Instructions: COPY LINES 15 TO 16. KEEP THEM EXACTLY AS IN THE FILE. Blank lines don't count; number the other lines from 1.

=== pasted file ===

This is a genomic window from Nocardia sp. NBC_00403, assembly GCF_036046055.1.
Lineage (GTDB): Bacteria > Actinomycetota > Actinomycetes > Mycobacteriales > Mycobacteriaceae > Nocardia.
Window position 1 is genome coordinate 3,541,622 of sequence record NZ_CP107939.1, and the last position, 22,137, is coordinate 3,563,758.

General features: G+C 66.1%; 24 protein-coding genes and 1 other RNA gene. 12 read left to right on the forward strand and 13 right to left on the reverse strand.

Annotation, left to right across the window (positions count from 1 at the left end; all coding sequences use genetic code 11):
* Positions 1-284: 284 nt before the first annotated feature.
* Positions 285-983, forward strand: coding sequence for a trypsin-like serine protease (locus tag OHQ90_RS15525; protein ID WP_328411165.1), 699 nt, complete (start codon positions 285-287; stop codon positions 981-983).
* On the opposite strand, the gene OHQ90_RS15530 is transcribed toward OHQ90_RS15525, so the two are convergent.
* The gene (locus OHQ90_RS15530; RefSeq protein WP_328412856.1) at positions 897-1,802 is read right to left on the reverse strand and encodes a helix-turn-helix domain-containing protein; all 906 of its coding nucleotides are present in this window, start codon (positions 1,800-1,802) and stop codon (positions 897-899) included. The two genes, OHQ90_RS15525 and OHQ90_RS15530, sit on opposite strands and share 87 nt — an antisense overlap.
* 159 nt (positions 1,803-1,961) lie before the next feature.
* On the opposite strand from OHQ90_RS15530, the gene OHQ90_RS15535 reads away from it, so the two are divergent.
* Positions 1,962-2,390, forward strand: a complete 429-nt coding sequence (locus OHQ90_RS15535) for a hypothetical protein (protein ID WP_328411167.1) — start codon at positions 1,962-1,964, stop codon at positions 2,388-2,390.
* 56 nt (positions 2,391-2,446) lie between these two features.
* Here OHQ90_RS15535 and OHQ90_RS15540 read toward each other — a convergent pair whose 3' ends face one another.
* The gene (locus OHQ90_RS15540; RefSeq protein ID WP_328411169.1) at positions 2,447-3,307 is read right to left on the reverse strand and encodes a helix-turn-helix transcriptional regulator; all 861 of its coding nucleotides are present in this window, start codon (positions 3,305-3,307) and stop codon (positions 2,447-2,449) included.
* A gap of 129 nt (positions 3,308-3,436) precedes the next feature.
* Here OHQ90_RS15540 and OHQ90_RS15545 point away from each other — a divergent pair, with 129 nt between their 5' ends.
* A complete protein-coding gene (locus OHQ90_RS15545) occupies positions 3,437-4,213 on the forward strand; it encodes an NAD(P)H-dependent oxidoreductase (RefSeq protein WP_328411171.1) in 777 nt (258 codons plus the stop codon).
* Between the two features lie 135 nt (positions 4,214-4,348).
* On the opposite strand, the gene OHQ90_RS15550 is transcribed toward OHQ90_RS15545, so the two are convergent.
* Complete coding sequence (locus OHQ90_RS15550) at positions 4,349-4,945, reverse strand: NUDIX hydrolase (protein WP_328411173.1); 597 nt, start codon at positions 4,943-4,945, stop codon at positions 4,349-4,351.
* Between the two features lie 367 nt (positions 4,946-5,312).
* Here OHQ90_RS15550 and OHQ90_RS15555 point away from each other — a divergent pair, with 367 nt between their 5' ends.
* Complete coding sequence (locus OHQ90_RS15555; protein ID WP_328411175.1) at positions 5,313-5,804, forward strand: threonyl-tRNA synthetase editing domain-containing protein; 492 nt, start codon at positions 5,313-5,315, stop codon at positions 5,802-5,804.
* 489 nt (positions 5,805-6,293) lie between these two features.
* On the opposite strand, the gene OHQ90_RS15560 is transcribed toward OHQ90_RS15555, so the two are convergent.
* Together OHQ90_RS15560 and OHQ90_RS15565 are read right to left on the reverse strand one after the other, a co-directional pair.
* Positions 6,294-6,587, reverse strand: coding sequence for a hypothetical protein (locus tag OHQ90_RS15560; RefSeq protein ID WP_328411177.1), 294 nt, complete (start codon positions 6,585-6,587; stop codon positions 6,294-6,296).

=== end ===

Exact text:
* The gene (locus OHQ90_RS15540; RefSeq protein ID WP_328411169.1) at positions 2,447-3,307 is read right to left on the reverse strand and encodes a helix-turn-helix transcriptional regulator; all 861 of its coding nucleotides are present in this window, start codon (positions 3,305-3,307) and stop codon (positions 2,447-2,449) included.
* A gap of 129 nt (positions 3,308-3,436) precedes the next feature.